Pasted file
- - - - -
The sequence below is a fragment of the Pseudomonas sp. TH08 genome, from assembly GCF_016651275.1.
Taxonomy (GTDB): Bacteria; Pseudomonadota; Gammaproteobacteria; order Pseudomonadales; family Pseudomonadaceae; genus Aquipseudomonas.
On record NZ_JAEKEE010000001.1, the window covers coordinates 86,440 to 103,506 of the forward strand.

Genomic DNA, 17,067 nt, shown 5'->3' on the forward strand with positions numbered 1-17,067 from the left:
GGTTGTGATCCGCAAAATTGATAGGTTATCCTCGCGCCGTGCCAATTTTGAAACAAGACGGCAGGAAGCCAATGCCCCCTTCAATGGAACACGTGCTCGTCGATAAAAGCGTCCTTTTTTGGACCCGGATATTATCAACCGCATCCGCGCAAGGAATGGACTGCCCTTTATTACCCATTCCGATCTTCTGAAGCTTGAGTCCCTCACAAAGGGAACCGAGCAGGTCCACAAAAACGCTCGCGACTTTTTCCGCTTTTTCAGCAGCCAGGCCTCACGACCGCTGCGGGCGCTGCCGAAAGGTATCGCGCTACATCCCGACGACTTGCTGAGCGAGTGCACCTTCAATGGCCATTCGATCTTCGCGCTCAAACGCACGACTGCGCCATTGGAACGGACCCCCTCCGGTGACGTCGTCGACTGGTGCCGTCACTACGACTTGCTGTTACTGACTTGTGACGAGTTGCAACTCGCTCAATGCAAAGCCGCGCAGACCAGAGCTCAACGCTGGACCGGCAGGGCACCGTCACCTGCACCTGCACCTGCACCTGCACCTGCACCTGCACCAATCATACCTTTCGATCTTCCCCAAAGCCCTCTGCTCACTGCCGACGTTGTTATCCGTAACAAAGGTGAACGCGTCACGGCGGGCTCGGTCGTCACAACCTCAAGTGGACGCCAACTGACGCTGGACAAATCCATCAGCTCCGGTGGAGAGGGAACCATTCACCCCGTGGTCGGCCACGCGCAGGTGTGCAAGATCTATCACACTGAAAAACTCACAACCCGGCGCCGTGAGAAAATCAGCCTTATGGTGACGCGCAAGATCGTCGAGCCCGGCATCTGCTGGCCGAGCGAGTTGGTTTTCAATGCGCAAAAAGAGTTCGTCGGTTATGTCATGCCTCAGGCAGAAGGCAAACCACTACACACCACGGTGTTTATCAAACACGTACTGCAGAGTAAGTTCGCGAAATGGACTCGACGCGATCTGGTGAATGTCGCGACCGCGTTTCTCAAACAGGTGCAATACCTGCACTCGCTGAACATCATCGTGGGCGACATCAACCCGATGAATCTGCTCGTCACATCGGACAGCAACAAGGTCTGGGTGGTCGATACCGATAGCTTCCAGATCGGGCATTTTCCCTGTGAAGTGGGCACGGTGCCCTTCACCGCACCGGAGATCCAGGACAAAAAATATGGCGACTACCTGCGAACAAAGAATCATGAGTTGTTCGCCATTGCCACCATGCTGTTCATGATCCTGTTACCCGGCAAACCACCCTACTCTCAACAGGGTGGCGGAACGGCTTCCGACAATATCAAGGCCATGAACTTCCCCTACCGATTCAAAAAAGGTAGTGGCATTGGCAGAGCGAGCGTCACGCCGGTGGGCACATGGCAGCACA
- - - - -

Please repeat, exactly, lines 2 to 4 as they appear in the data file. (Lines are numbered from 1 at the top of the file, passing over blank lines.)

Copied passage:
Taxonomy (GTDB): Bacteria; Pseudomonadota; Gammaproteobacteria; order Pseudomonadales; family Pseudomonadaceae; genus Aquipseudomonas.
On record NZ_JAEKEE010000001.1, the window covers coordinates 86,440 to 103,506 of the forward strand.

Genomic DNA, 17,067 nt, shown 5'->3' on the forward strand with positions numbered 1-17,067 from the left: